Tuesday, 30 June 2009

I've come to the conclusion that I am never happier than when I am pottering.
It's an art, pottering. And one that I have more or less perfected over the years. People think that to potter is to do nothing, but that's not right. It's perfectly possible to achieve plenty while pottering, but in order to qualify as a potter, the task in question must be fairly low key -think making bread, making yoghurt, making wine - making stuff is good. Or perhaps a little light gardening - watering pot plants, deadheading, pulling a few weeds out of the herb garden, composing a poem, or the next chapter of your novel... you know the kind of thing.
The trick to a good and satisfying potter is not to move too quickly. Tasks should be done in a relaxed and calm way, possibly with a glass of wine to hand, and always to a pleasant background noise. Woman's hour perhaps, or Crooked Still (girl bluegrass band - excellent harmonies). Because the real joy of pottering is its strangely meditative quality, particularly when done in solitude. And if someone happens along mid potter, they are almost always drawn into the chilled atmosphere surrounding the potterer, which of course is highly beneficial to all concerned.
Yesterday I spent at least 2 hours pottering. I achieved lots, including a state of deep tranquility. This is indeed the perfect potter.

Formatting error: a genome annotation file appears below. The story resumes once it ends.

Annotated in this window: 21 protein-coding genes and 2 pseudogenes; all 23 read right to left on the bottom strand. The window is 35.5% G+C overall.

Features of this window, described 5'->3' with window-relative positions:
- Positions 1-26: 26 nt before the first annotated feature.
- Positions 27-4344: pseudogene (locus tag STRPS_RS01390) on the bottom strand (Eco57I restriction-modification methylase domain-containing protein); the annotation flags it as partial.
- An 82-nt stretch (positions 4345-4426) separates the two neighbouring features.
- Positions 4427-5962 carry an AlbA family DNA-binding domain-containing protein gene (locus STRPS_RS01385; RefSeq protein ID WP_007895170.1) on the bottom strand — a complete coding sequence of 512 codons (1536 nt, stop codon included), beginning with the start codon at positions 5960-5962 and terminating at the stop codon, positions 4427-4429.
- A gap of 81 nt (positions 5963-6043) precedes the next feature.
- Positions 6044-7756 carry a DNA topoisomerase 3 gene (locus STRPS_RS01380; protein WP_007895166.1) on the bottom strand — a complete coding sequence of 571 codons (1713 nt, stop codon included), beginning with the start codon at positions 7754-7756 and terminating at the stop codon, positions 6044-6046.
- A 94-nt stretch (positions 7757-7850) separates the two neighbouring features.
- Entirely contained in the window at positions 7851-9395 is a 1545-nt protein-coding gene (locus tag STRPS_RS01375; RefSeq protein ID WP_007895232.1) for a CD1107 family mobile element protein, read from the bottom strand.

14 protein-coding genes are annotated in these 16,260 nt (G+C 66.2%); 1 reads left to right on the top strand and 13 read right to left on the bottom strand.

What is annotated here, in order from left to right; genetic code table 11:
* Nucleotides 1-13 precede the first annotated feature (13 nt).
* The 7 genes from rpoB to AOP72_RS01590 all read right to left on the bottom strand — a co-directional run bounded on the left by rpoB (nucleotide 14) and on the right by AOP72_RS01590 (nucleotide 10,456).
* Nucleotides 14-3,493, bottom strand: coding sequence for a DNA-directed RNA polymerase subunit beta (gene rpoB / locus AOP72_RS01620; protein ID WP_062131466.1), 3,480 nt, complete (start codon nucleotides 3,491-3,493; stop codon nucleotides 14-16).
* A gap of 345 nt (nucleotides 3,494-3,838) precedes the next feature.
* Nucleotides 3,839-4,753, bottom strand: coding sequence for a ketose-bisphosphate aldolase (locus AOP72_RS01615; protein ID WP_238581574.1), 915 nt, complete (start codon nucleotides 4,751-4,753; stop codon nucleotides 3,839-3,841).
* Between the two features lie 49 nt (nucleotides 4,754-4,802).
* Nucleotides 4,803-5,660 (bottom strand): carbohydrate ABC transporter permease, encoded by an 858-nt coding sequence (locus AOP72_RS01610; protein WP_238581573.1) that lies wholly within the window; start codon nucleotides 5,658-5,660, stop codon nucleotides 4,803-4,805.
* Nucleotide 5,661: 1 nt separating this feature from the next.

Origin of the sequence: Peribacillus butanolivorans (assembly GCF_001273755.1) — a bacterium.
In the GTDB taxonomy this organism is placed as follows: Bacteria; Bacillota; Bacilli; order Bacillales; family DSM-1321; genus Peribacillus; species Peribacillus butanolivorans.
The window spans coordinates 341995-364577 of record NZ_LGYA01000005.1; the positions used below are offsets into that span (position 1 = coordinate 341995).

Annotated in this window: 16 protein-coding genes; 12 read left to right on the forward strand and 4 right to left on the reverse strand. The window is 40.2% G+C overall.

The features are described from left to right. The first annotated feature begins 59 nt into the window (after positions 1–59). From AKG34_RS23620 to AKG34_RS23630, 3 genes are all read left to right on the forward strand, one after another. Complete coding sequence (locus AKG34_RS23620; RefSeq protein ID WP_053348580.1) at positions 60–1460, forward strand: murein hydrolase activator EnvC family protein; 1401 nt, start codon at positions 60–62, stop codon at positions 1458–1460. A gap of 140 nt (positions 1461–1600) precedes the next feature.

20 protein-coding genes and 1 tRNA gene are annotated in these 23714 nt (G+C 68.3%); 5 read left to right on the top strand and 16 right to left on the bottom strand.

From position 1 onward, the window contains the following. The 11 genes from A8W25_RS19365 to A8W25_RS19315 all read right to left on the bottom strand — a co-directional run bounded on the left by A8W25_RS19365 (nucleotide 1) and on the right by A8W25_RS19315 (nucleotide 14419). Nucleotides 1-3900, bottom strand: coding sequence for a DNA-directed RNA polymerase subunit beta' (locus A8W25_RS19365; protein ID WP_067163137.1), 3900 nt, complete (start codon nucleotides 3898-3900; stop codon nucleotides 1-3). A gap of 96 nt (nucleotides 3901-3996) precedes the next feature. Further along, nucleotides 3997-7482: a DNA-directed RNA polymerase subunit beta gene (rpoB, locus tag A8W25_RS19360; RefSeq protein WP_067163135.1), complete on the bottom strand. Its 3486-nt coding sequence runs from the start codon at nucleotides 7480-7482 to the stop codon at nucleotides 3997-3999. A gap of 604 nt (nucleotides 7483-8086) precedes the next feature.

Tuesday, 23 June 2009

Food is a very important part of any retreat. Especially a writer's retreat. After all how can anyone possibly concentrate when they're hungry? It doesn't have to be cordon bleu or elaborate - melt in the mouth lasagne, bubbling with golden brown cheese, teamed with a crisp green salad and crunchy garlic bread does the job. Or sleek and flavourful cold chicken, anointed with home made mayonnaise, teamed with tiny new potatoes and firm green beans dabbed with butter. Simple is often best. Only last night we dined sumptuously on a salad of homemade bread pieces sauteed in olive oil and garlic, barely flashed in boiling water garden peas, a generous helping of flageolot beans, a chopped lemon and a handful of basil leaves. The whole thing was well tossed in a generous dollop of very good olive oil and a sprinkling of Thyme.
At the last minute I decided that more was needed, and stuffed some large flat mushrooms with a mixture of softened onions, tomato puree, a tablespoon of plain yoghurt (as if you'd use a fruit one) and some fresh Rosemary. They baked in the oven for 25 minutes, while the salad chilled in the fridge. A meal fit for a king and his queen. Who said life's too short to stuff a mushroom? Personally I think life's too short not to.

Wednesday, 17 June 2009

Expressing myself

As a freelance journo, over the years I have interviewed a lot of people. Most people are pretty good interviewees and seem to enjoy it - and now I understand why. Since launching Retreats for you, I've been interviewed a couple of times - and I have to report that talking about yourself while someone listens intently is very enjoyable. It's basically a license to unleash the narcissist that lies within us all.
Yesterday I was interviewed by the charming Sadie Nicholas, for a feature soon to come out in the Express - hooray! Chatting about how Retreats for you came to be, and how it works was huge fun, and I'm afraid I may have bent her ear for longer than was actually required.
The photoshoot, which is this afternoon, will be less fun, I fear. The brief is no black and plenty of slap. Smile please..

Monday, 15 June 2009